The land cannot be sold permanently because the land is mine and you are foreigners—you’re my tenants.

Leviticus 25:23

Make no mistake about it.  In God’s economy, God owns us. He bought us with a price. Jesus traded His death for ours. The only choice we have is whether we acknowledge the purchase or not. If we don’t acknowledge His ownership, we will face the penalty for our sins without protection.

We are but tenant farmers in God’s field. That thought came to me in reading Leviticus 25. Later in the chapter, He says, “Treat him as a hired hand,” when prohibiting slave trading between Israelites. Every fifty years, Israel celebrated the year of jubilee.  Land was returned to ancestral owners, and slaves were set free.

So, I am God’s tenant. What on earth does that mean? A few thoughts:

  • God provides what I need to work.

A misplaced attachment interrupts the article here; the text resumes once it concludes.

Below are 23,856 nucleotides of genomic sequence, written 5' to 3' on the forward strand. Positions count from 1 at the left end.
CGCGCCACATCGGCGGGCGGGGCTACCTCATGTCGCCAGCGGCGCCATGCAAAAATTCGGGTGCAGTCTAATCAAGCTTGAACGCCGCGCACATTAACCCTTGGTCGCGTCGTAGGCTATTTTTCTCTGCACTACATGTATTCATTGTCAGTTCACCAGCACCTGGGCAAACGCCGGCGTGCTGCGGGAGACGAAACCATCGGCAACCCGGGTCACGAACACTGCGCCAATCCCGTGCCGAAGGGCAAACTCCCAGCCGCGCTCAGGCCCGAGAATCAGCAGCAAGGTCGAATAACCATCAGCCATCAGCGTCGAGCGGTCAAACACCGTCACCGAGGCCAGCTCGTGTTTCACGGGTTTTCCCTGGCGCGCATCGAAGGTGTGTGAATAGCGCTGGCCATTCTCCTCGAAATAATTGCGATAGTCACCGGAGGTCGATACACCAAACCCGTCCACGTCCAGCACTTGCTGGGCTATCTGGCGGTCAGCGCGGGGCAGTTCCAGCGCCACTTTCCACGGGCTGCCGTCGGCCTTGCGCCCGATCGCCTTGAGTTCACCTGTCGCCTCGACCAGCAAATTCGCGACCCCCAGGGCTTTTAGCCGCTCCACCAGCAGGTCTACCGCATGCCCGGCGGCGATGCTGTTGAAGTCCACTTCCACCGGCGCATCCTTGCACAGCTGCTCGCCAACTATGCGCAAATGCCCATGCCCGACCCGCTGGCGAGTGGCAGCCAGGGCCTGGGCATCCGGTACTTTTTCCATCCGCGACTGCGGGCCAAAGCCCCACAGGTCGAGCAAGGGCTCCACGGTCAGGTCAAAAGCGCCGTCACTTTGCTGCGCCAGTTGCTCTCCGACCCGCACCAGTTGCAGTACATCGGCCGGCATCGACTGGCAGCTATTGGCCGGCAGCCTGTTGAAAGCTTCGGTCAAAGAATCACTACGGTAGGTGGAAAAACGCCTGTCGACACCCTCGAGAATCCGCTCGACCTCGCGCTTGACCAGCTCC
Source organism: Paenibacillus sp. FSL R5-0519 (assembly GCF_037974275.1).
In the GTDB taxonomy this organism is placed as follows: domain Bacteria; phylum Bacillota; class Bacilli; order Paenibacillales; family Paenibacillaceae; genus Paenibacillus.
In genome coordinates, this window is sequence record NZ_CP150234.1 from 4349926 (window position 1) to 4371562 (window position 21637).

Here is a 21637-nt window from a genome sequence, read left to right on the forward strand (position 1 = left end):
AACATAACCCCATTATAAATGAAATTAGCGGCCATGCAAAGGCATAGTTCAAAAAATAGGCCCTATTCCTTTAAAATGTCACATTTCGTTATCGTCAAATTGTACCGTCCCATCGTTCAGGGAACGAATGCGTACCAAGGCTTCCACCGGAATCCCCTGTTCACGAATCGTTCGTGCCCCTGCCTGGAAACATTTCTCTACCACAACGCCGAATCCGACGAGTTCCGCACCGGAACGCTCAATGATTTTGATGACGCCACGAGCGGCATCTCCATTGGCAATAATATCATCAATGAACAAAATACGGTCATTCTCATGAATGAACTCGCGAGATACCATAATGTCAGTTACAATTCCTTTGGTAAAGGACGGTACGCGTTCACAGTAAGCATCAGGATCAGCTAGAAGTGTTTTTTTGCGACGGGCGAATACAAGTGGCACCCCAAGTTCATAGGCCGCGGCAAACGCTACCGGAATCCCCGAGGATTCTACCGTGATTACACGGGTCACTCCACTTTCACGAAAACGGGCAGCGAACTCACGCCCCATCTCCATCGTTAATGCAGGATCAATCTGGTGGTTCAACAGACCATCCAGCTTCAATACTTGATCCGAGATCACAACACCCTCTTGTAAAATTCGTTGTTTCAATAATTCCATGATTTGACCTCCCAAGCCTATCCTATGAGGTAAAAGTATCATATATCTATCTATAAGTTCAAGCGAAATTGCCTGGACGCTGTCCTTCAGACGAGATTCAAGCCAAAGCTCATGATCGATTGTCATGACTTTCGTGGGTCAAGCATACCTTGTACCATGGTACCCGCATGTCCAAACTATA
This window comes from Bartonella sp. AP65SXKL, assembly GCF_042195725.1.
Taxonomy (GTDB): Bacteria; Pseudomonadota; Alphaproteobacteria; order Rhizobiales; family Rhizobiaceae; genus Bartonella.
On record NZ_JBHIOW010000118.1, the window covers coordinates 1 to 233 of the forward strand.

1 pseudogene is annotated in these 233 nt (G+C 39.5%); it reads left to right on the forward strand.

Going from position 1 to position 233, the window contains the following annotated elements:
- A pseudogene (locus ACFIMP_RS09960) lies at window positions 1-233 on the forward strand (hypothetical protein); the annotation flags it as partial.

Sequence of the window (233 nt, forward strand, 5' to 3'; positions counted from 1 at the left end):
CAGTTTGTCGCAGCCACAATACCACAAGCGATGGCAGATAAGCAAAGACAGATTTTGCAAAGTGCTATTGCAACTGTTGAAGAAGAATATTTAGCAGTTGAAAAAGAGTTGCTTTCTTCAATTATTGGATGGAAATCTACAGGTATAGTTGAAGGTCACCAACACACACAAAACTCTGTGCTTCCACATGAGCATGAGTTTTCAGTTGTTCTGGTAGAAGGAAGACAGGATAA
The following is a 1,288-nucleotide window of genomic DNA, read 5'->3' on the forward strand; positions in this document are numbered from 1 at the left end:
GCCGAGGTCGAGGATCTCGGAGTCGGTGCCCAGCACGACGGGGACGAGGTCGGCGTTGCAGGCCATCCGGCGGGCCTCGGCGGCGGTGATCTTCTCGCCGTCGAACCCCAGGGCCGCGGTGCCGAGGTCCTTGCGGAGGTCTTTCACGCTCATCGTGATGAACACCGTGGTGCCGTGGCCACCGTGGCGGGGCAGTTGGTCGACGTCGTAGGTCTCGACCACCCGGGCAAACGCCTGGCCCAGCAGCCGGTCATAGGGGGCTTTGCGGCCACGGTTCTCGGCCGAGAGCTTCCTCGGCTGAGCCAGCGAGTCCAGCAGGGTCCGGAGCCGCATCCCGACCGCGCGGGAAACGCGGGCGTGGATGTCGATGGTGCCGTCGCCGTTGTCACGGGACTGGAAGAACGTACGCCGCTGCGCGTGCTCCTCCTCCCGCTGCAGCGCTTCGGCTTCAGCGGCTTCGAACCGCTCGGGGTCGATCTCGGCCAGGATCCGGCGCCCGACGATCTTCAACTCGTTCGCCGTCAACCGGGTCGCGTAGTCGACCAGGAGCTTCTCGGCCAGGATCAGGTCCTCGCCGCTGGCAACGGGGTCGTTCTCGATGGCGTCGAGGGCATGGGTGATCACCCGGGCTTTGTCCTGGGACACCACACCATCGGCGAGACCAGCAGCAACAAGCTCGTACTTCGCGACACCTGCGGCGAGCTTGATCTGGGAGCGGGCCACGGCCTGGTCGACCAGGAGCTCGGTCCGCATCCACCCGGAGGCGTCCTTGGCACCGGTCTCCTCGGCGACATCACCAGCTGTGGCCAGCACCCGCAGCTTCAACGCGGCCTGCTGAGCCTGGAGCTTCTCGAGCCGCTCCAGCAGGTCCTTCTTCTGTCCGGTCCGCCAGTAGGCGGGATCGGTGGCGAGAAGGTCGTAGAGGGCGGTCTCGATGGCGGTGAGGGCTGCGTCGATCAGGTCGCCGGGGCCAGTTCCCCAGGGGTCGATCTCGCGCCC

• I should hold onto things lightly. They don’t really belong to me, in any case.
  • God expects us to maintain and improve what He gives to us.
  • I should treat others as fellow tenants–I am no better nor worse than they are. We have an equal position before God.
  • God expects a return on His investment. He expects farmers to sow seeds and harvest. He expects teachers to teach. He expects writers—gulp—to write and share what they have written.

As God’s tenant, what do you feel He is asking you to do today?